Talking about Today, here's an update on a story from last November. But first the story so far...
Hadar at BBC Watch highlighted a Today interview between Sarah Montague and Baroness Warsi concerning the persecution of Christians, during which Sarah Montague asked this question:
But are you saying – can I just ask – countries like Pakistan that you refer to, or perhaps Israel or even Iraq where there is a functioning government – is it just down to the politicians in those countries to speak out and this problem could be solved?
Many listeners took that to falsely imply that Israel is one of those countries which persecutes Christians.
As I wrote at the time, "That's the way I heard it too; and, indeed, by bracketing Pakistan, Israel and Iraq together in that way - especially when most Radio 4 listeners are aware that Christians most definitely are being persecuted in two of those countries (Pakistan and Iraq) - it's surely inevitable that such a connection would arise in the listener's mind. "
Today's assistant editor Dominic Groves responded to complaints by saying that
Sarah Montague cited Israel not as an example of a country which persecutes Christians but of a country where there is a functioning Government. She did this in the context of asking what responsibility politicians should bear for promoting harmony between those of different faiths.
I thought that was "a panicky attempt" to spin away Sarah Montague's insinuation against Israel, "a linguistic dodge":
Yes, she did say "where there is a functioning government", but I took that as referring specifically to Iraq ("or even Iraq where there is a functioning government").
After all, if she was merely linking Pakistan, Israel and Iraq together as countries with functioning government that need to speak out about the persecution of Christians, why would she have used "perhaps" in front of Israel ("or perhaps Israel"), as there's absolutely no "perhaps" about it when it comes to Israel having a functioning government?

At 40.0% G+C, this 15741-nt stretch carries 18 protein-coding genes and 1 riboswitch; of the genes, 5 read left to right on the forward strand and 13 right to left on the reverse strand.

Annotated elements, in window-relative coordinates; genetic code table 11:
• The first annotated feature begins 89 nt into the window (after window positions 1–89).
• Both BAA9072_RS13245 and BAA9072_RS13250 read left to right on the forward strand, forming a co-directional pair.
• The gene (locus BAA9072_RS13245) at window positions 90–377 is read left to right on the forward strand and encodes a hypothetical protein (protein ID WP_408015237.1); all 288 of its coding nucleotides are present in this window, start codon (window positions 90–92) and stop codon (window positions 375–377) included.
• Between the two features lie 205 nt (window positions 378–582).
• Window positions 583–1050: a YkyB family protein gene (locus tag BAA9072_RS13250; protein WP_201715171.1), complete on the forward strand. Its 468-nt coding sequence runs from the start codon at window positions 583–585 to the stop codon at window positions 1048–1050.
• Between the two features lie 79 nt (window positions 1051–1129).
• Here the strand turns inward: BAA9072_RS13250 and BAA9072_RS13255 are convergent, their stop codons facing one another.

It's clear what Sarah Montague meant. She meant that the governments of Pakistan, Israel and Iraq need to act to stop the persecution of Christians and, by implication, specifically the persecution of Christians in their own countries.
Well, lo and below, Hadar now informs us that her reader's complaint, taken further, has been upheld by the BBC's Head of Editorial Complaints. He writes:
While I take Dominic Groves’ point that the intention was to cite Israel as an example of a country with a functioning government, rather than a country which persecutes Christians, it seems to me that bracketing it with Pakistan and Iraq, in the context of an item arising from Baroness Warsi’s warning that Christians in some parts of the world face extinction because of violence against them, nevertheless tended to give the impression that Christians in Israel were suffering violence comparable to what had been experienced in the other countries named, and that this impression, however inadvertent, was misleading.
I’m therefore proposing to uphold your complaint.
As Hadar notes, "It of course remains to be seen how the BBC will deal with the issue of informing the ‘Today’ programme’s millions of listeners of that breach of Editorial Guidelines on accuracy and correcting the mistaken impression created by Sarah Montague."
This, again, shows that complaining to the BBC can pay off, if you persist with it. The BBC isn't always able simply to shrug off valid criticism if the complainant stands his or her ground, and if that ground is firm.